This is an example of the semantic number, and the grammatical number not being the same
You may use "it" and "was", to agree with the grammatically singular "Khmer Rouge", or you may use "they" and "were" to agree with the semantically plural "Khmer Rouge". Both are correct.
For example, from TIME:
Simultaneously, the Khmer Rouge were planning the steps necessary for a radical shift to an agrarian society
The Khmer Rouge was the strongest partner in this coalition, which carried on guerrilla warfare until 1991.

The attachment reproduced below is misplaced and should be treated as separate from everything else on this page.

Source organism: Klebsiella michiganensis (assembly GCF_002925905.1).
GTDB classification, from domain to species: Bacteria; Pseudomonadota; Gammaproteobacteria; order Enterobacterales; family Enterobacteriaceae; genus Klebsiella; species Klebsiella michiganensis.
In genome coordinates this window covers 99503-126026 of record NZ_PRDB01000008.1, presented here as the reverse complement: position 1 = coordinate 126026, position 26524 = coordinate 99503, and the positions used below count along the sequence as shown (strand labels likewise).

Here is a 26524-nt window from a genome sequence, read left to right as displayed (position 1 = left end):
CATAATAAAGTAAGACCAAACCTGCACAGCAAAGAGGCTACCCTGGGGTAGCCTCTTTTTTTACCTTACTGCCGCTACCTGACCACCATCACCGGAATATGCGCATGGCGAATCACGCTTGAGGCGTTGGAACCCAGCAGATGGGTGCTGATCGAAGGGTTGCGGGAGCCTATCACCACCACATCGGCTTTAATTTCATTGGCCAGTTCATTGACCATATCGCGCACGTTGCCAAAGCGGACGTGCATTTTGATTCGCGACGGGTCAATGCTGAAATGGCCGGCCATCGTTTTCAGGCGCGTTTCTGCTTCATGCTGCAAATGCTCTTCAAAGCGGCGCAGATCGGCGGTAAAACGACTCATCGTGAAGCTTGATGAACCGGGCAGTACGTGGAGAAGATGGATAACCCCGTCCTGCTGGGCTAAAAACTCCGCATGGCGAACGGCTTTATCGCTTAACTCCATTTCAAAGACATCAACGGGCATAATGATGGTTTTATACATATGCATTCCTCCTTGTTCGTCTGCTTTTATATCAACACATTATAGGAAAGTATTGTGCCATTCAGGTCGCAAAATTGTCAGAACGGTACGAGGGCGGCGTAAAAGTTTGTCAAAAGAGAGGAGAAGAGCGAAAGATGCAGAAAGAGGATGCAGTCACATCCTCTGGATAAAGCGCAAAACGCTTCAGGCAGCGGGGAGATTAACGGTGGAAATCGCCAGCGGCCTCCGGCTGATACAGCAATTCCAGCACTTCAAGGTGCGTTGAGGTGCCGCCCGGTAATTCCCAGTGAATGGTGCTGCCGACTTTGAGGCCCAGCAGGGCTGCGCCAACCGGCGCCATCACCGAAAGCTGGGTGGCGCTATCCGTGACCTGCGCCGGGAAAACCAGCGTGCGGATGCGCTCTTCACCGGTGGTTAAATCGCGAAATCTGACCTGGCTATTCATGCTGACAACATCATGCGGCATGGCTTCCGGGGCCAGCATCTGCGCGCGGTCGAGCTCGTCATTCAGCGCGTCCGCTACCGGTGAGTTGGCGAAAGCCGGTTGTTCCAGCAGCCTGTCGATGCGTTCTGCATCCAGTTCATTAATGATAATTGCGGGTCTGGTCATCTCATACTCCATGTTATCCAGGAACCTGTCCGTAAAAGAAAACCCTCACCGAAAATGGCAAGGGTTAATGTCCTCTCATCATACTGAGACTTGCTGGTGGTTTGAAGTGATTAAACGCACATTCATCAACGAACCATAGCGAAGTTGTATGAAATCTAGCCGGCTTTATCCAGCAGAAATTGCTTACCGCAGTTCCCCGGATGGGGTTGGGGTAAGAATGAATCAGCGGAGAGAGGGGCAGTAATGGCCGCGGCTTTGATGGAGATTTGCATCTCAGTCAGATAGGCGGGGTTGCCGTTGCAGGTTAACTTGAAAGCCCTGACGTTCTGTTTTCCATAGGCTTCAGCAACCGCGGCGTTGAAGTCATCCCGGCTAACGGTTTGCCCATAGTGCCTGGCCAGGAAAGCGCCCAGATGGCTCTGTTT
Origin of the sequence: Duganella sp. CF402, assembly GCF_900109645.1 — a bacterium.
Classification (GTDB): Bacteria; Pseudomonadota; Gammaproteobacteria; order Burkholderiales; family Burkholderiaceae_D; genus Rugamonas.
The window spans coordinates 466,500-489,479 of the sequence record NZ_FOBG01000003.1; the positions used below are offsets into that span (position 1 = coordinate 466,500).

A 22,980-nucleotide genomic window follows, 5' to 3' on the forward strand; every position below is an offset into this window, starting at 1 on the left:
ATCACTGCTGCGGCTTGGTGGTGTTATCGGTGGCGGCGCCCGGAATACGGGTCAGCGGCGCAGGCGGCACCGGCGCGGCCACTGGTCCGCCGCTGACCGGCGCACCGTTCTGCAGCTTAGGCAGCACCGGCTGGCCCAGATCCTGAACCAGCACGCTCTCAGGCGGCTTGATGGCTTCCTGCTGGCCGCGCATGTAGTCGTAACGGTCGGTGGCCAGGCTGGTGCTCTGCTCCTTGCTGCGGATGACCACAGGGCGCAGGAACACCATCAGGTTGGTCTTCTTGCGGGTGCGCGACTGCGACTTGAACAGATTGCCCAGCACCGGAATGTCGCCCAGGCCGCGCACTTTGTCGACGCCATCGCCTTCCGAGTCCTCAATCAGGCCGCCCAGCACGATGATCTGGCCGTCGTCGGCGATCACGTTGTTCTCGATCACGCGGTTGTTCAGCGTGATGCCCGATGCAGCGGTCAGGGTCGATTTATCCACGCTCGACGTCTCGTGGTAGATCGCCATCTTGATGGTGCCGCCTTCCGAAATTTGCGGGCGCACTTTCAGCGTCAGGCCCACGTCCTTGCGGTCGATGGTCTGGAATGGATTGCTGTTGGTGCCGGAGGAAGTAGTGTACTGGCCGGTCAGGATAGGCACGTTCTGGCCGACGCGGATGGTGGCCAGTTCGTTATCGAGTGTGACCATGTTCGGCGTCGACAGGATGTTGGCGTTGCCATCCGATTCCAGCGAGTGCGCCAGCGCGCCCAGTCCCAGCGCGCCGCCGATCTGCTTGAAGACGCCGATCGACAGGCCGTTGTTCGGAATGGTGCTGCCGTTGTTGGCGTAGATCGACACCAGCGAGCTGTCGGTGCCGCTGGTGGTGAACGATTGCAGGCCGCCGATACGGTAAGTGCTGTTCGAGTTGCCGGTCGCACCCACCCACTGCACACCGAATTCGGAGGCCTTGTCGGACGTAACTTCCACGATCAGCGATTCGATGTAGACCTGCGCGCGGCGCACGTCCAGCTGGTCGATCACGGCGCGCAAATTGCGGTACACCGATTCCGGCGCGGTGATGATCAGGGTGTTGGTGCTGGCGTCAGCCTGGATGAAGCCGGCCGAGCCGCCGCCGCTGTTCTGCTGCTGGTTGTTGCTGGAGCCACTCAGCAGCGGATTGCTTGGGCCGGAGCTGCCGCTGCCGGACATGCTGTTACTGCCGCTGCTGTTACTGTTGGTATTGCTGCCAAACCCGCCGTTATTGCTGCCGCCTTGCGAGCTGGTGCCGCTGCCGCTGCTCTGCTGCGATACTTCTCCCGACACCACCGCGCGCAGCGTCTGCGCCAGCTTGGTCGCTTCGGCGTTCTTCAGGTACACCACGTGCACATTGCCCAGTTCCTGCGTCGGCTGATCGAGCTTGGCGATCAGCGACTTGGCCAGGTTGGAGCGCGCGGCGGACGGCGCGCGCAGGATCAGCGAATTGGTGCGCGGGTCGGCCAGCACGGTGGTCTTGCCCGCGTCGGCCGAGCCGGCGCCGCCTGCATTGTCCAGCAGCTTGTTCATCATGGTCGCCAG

In American English it is more common to follow the grammatical number (Americans would be more likely to say "The government is...") British speakers are more likely to follow the semantic number (Britons are more likely to say "the government are"). But this is not a hard rule, and there is a lot of variation on both sides of the Atlantic.
It can be used to add nuance "The Khmer Rouge was..." suggests that it was a single body that acted like a unit, rather than an association of different people.